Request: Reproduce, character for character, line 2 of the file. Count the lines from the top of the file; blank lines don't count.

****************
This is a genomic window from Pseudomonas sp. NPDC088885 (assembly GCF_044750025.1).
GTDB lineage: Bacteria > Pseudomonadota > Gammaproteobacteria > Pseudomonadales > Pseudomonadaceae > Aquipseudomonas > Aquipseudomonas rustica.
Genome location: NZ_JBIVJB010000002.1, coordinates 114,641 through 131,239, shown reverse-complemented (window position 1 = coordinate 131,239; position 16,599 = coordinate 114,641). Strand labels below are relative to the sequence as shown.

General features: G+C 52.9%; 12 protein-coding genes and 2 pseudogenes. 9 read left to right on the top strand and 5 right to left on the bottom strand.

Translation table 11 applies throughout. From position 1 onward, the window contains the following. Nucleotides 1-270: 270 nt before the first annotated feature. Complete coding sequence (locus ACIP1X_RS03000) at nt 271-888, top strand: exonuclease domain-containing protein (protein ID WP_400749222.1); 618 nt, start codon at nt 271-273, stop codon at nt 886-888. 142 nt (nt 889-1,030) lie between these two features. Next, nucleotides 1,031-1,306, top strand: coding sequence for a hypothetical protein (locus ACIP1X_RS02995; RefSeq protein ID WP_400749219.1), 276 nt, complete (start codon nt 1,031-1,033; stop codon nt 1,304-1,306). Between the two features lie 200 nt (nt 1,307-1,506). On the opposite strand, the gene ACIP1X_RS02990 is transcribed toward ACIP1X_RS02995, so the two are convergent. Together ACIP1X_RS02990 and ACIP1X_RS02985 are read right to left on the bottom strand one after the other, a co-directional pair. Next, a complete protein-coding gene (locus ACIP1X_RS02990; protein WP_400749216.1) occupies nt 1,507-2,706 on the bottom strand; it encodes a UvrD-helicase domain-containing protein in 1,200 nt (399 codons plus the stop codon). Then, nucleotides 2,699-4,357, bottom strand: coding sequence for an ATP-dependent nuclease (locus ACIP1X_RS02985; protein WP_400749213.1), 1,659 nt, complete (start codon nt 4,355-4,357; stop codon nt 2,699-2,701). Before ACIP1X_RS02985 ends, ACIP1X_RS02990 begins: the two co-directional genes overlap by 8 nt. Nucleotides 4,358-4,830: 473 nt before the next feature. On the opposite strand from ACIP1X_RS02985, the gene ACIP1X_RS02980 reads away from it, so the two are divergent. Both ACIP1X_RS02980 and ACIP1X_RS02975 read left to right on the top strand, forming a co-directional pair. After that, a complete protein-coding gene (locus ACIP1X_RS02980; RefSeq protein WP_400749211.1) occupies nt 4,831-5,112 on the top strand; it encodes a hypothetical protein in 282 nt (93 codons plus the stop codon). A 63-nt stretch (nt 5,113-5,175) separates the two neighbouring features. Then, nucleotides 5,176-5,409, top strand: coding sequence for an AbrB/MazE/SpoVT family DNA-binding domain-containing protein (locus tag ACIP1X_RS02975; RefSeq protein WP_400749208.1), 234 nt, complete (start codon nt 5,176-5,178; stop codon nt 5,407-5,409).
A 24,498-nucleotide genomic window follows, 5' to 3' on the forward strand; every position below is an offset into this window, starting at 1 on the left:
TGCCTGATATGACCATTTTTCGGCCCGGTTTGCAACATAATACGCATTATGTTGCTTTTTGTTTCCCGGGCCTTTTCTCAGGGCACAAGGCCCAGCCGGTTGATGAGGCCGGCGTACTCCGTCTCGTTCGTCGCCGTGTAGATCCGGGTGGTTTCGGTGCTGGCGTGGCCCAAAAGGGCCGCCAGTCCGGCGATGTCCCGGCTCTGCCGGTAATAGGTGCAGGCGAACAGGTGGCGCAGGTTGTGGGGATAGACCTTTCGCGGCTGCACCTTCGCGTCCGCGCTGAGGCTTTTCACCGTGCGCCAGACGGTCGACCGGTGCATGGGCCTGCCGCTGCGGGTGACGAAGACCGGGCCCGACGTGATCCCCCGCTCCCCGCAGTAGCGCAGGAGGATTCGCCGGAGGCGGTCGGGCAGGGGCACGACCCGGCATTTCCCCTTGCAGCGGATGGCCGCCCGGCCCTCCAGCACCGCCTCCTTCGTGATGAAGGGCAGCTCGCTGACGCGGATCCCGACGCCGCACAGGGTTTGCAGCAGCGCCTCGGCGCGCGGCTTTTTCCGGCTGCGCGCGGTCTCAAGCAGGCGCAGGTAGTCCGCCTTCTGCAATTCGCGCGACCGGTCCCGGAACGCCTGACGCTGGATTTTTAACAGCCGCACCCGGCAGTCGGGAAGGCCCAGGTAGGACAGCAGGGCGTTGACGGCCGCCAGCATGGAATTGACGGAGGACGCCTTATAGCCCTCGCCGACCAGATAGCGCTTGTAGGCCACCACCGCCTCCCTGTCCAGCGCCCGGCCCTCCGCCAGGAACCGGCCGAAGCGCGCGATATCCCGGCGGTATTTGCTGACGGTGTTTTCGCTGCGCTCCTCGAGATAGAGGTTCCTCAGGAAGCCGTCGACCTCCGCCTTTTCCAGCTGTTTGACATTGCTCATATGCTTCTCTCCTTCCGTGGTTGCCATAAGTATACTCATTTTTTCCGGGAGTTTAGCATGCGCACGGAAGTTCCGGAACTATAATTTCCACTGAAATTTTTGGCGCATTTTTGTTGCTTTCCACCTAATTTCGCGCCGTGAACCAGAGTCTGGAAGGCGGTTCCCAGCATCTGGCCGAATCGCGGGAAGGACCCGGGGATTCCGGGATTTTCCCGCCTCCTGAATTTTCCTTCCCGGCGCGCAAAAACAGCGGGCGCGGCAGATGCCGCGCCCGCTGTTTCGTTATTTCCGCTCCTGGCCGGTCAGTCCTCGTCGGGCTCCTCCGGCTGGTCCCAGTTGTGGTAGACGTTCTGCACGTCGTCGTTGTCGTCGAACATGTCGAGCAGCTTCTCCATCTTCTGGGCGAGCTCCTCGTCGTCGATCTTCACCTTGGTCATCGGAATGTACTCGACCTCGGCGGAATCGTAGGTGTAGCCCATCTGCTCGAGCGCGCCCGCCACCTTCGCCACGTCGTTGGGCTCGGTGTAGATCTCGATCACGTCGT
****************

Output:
GTDB lineage: Bacteria > Pseudomonadota > Gammaproteobacteria > Pseudomonadales > Pseudomonadaceae > Aquipseudomonas > Aquipseudomonas rustica.